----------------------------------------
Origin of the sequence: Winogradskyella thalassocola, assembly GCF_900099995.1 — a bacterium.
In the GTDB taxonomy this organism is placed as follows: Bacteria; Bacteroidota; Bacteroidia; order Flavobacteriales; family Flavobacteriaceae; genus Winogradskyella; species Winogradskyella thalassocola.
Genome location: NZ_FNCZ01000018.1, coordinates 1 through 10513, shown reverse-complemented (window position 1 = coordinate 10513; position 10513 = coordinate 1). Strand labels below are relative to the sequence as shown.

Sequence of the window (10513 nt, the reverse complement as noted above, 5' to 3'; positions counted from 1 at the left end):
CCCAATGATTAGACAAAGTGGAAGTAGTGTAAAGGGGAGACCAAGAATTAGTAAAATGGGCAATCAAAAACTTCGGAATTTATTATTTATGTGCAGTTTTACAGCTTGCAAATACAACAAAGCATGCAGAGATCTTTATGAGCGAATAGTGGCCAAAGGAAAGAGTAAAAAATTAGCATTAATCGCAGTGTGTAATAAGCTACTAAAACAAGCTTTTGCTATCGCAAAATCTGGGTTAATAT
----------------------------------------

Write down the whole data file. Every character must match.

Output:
Origin of the sequence: Winogradskyella thalassocola, assembly GCF_900099995.1 — a bacterium.
In the GTDB taxonomy this organism is placed as follows: Bacteria; Bacteroidota; Bacteroidia; order Flavobacteriales; family Flavobacteriaceae; genus Winogradskyella; species Winogradskyella thalassocola.
Genome location: NZ_FNCZ01000018.1, coordinates 1 through 10513, shown reverse-complemented (window position 1 = coordinate 10513; position 10513 = coordinate 1). Strand labels below are relative to the sequence as shown.

Sequence of the window (10513 nt, the reverse complement as noted above, 5' to 3'; positions counted from 1 at the left end):
CCCAATGATTAGACAAAGTGGAAGTAGTGTAAAGGGGAGACCAAGAATTAGTAAAATGGGCAATCAAAAACTTCGGAATTTATTATTTATGTGCAGTTTTACAGCTTGCAAATACAACAAAGCATGCAGAGATCTTTATGAGCGAATAGTGGCCAAAGGAAAGAGTAAAAAATTAGCATTAATCGCAGTGTGTAATAAGCTACTAAAACAAGCTTTTGCTATCGCAAAATCTGGGTTAATAT